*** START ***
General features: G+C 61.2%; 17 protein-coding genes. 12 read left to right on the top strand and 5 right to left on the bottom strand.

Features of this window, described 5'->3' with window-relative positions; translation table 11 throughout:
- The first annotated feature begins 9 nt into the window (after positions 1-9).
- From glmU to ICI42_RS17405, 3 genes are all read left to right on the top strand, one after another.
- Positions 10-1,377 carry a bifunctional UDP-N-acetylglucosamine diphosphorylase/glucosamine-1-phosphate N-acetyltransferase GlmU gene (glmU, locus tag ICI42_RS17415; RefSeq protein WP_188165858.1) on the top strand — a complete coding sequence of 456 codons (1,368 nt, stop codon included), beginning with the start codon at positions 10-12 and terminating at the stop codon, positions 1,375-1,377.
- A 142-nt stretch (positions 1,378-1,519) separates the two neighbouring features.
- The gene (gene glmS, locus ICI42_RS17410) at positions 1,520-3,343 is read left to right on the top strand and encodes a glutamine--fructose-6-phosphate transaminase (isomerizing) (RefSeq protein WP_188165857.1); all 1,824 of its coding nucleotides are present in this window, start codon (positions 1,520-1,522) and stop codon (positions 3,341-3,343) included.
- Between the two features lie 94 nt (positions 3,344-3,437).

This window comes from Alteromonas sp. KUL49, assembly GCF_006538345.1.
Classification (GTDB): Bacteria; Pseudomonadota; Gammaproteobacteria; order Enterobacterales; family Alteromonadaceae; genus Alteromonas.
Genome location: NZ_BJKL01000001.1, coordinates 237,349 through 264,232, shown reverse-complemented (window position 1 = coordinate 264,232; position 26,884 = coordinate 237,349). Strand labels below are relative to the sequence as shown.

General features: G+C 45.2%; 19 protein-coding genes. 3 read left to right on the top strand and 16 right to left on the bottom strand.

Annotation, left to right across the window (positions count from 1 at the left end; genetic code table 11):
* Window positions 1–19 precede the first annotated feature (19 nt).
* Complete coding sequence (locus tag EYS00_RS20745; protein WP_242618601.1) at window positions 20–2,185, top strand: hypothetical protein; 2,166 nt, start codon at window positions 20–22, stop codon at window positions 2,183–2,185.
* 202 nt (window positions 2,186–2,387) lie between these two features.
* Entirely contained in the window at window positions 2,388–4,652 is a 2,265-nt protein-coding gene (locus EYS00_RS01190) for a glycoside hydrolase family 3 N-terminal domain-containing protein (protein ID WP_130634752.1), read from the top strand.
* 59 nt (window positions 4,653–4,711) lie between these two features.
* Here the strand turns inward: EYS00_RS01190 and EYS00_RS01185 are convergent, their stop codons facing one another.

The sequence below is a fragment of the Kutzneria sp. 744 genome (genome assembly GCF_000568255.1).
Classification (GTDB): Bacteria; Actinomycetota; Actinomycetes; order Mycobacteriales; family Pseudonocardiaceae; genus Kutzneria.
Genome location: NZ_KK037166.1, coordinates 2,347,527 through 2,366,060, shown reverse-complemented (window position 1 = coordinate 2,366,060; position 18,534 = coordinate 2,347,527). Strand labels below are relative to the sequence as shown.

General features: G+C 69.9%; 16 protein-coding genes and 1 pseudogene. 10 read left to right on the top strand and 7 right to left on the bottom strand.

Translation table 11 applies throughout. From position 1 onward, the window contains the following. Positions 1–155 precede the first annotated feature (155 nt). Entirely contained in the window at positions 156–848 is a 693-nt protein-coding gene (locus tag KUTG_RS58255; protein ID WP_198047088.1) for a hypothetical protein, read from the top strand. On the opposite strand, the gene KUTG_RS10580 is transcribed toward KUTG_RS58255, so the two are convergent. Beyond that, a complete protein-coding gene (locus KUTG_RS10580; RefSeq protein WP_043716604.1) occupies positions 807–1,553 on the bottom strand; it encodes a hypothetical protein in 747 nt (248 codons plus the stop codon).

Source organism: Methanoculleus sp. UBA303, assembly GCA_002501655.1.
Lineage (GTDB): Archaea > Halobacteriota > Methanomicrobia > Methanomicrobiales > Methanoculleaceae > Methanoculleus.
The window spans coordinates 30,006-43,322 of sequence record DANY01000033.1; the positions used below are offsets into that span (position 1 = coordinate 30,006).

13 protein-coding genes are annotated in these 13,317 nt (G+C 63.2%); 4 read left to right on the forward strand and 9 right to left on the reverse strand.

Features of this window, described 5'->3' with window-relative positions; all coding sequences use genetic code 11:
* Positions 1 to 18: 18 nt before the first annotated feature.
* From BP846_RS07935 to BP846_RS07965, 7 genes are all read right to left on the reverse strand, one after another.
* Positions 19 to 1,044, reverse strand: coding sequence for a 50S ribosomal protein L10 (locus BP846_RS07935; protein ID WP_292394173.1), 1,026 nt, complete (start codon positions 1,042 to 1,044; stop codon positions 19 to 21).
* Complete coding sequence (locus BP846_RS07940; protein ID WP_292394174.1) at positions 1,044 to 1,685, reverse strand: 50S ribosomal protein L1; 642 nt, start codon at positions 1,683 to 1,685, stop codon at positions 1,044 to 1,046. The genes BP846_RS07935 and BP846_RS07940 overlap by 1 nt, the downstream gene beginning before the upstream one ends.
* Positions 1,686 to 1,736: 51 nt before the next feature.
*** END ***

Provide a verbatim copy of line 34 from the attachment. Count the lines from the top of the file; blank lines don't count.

* Positions 1,686 to 1,736: 51 nt before the next feature.